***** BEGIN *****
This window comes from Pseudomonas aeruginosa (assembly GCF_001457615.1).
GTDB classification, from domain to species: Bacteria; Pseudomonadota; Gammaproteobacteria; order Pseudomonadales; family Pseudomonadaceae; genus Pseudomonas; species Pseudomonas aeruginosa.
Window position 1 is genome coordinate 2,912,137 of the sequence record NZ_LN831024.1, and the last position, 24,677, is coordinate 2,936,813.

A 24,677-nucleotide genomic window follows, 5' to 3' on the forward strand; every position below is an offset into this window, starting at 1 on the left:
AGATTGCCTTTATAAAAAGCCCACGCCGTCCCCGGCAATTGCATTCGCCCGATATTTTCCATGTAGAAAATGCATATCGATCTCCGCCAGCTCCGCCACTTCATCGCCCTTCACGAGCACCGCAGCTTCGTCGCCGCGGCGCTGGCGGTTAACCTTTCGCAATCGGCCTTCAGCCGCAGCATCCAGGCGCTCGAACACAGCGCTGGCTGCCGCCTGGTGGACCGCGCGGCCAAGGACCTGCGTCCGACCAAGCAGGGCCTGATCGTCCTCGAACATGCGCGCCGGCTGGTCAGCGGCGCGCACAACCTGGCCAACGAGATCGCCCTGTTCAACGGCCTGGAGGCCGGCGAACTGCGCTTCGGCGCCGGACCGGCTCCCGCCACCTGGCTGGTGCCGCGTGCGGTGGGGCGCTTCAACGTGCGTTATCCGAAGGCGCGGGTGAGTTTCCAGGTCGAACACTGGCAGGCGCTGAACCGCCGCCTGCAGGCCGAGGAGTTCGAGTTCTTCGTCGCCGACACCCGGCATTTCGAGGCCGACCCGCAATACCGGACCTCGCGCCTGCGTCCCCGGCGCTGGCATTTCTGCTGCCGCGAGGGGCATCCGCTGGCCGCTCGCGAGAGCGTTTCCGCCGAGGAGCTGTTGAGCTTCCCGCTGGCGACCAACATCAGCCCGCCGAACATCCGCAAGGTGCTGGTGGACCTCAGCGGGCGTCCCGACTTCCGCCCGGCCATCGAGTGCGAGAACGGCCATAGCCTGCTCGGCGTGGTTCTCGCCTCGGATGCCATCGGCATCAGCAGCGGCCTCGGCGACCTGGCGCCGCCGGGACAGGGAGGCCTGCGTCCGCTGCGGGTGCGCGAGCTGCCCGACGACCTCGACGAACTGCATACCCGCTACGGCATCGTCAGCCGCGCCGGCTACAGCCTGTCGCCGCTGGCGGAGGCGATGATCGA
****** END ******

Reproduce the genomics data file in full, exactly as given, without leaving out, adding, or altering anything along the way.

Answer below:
This window comes from Pseudomonas aeruginosa (assembly GCF_001457615.1).
GTDB classification, from domain to species: Bacteria; Pseudomonadota; Gammaproteobacteria; order Pseudomonadales; family Pseudomonadaceae; genus Pseudomonas; species Pseudomonas aeruginosa.
Window position 1 is genome coordinate 2,912,137 of the sequence record NZ_LN831024.1, and the last position, 24,677, is coordinate 2,936,813.

A 24,677-nucleotide genomic window follows, 5' to 3' on the forward strand; every position below is an offset into this window, starting at 1 on the left:
AGATTGCCTTTATAAAAAGCCCACGCCGTCCCCGGCAATTGCATTCGCCCGATATTTTCCATGTAGAAAATGCATATCGATCTCCGCCAGCTCCGCCACTTCATCGCCCTTCACGAGCACCGCAGCTTCGTCGCCGCGGCGCTGGCGGTTAACCTTTCGCAATCGGCCTTCAGCCGCAGCATCCAGGCGCTCGAACACAGCGCTGGCTGCCGCCTGGTGGACCGCGCGGCCAAGGACCTGCGTCCGACCAAGCAGGGCCTGATCGTCCTCGAACATGCGCGCCGGCTGGTCAGCGGCGCGCACAACCTGGCCAACGAGATCGCCCTGTTCAACGGCCTGGAGGCCGGCGAACTGCGCTTCGGCGCCGGACCGGCTCCCGCCACCTGGCTGGTGCCGCGTGCGGTGGGGCGCTTCAACGTGCGTTATCCGAAGGCGCGGGTGAGTTTCCAGGTCGAACACTGGCAGGCGCTGAACCGCCGCCTGCAGGCCGAGGAGTTCGAGTTCTTCGTCGCCGACACCCGGCATTTCGAGGCCGACCCGCAATACCGGACCTCGCGCCTGCGTCCCCGGCGCTGGCATTTCTGCTGCCGCGAGGGGCATCCGCTGGCCGCTCGCGAGAGCGTTTCCGCCGAGGAGCTGTTGAGCTTCCCGCTGGCGACCAACATCAGCCCGCCGAACATCCGCAAGGTGCTGGTGGACCTCAGCGGGCGTCCCGACTTCCGCCCGGCCATCGAGTGCGAGAACGGCCATAGCCTGCTCGGCGTGGTTCTCGCCTCGGATGCCATCGGCATCAGCAGCGGCCTCGGCGACCTGGCGCCGCCGGGACAGGGAGGCCTGCGTCCGCTGCGGGTGCGCGAGCTGCCCGACGACCTCGACGAACTGCATACCCGCTACGGCATCGTCAGCCGCGCCGGCTACAGCCTGTCGCCGCTGGCGGAGGCGATGATCGA